By Rev. Fr. George Ehusani

The fundamental problem I have with the ongoing controversy over what is to be considered minimum wage or living wage for the poorest workers in Nigeria, is the master-slave disparity in wages earned by workers in both the public and private sectors of our economy. How can we who belong to the privileged elite class continue to go to sleep daily in good conscience, when we pay a worker – no matter how unskilled the worker may be – 60,000 Naira for a whole month, to take care of food, accommodation, transportation, medicals, children’s school fees, etc?

Over sixty years after independence, we seem to have ended up with a new form of apartheid, this time, economic apartheid. As a student of social ethics, it just does not make sense to me, indeed it seems to me a crime calling to the heavens for vengeance, that whatever the disparity in talent, in skills, and in hard work, some can legitimately earn 30 Million Naira per month, and spend endless hours debating the sustainability or otherwise of paying 60,000 Naira to a family man for the month. If this is not apartheid, I need to be better educated. And if I am wrong to say that the excessively wide disparity between the super rich and miserably poor in our society is a crime calling for vengeance, then I need to be educated on what really amounts to a crime!

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It may be true that more cash in the hands of Nigerians may instigate more inflation. But in the absence of any viable social welfare systems, when the poor are dying of hunger and disease, and when the child of my security guard has been programmed by a criminally unjust system to end up as security guard for my son, those economic principles which some experts are outlining, may be seen as no more than boardroom discourse. In any civilised society, children are supposed to enjoy equal opportunities, especially in the early years. We can then expect differences in outcome, due to natural talents, diligence, and hard work, etc. But a situation whereby children are already stratified from the day they are born, with some never having the opportunity to live in decent environments or attend quality educational institutions, a major injustice has been done to those children. And society as a whole is impoverished, as the full potential of the many geniuses in our slum dwellings will never be realised.

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Perhaps the real challenge we must confront squarely and courageously is that the political, economic, social, and even religious elite in this country have continued a colonial-style reckless exploitation of the generality of the people, and we have built a society of reckless conspicuous consumption of the few, and the dehumanising poverty of the many. This anomalous situation is definitely more unsustainable than the ongoing call to increase minimum wage. What is more, it is this same elite class in Nigeria, many of who went to good schools at home and abroad, on government scholarship, that have destroyed the country, with their politics of greed and acrimony, and not the poor who have often been simply victims of the Nigerian elite debauchery.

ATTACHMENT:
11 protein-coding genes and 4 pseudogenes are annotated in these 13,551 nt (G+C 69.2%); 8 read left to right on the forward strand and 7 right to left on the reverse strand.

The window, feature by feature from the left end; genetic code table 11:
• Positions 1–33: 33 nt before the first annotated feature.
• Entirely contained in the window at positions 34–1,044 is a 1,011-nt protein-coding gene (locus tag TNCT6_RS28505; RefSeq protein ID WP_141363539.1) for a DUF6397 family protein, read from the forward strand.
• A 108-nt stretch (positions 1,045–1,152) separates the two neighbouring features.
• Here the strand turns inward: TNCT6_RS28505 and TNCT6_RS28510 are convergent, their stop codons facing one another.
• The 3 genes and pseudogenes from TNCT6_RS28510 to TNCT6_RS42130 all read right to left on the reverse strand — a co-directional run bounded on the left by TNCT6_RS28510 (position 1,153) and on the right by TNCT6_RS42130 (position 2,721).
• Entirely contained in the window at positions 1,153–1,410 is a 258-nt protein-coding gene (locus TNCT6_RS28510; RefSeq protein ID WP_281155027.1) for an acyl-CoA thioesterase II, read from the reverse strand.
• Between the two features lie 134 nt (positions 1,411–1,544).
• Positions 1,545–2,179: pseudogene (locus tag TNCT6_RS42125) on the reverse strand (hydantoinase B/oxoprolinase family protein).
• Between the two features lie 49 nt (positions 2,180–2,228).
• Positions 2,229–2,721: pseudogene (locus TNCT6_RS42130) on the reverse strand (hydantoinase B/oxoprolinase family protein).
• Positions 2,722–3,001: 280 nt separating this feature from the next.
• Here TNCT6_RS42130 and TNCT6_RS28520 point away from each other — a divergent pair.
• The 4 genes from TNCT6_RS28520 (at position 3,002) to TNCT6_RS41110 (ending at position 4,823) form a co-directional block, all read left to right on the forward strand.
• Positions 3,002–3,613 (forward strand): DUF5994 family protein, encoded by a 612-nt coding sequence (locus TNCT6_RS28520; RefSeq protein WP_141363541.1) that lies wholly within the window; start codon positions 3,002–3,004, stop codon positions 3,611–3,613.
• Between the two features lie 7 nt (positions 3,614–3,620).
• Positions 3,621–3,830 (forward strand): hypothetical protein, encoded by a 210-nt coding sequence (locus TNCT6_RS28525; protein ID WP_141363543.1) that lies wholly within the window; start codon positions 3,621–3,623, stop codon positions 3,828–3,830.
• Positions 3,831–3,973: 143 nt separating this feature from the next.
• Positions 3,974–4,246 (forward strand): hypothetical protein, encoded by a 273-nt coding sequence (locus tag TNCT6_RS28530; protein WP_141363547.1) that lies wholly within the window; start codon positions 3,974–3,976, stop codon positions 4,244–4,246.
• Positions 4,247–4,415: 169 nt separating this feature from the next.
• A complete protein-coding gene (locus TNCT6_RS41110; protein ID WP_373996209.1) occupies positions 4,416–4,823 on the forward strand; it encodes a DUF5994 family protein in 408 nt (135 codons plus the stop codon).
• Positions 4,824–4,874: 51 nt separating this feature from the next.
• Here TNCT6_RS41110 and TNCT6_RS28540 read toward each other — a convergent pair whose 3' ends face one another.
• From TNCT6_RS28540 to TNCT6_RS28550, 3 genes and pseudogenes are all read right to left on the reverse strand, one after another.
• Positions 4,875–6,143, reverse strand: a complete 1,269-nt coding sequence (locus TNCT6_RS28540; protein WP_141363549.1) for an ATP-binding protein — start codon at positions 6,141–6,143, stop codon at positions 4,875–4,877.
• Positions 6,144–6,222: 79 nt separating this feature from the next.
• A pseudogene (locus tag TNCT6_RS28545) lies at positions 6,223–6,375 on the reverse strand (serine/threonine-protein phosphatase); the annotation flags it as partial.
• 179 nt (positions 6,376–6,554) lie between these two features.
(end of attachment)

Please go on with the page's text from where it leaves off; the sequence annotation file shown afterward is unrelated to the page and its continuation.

My fear today is that we are heading for a violent revolution. The revolution has been delayed thus far by our senseless ethnic and religious bigotry and historical antipathies which the senselessly callous politicians have often exploited. But as things get harder for the poor, the situation will not remain the same. The longer it takes for the scales to fall off the eyes of Nigerians, and for pending revolution to happen, the more deadly and devastating the form it will take for those of us in the privileged segment of society. My advocacy on the side of the impoverished poor of Nigeria in these matters, is actually a question of enlightened self interest.

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Finally, let it be known by succeeding generations that while the invading locusts devoured our national landscape and laid was our otherwise richly endowed fatherland, I was not a guilty bystander. When the senseless fraudsters and the reckless scoundrels seized the reins of power and polluted the sacred precincts with filth, I did not sit on the fence. I was not a guilty bystander. Yes, when the scales fall of the eyes of the poor, and those who belong to the political, economic, social, and religious elite class in this generation, are summoned to answer fatal questions, let it be known that I George Ehusani did not acquiesce, because I shouted from the hilltop; I screamed from the valley; and I roared in the plains. I did not keep silent!


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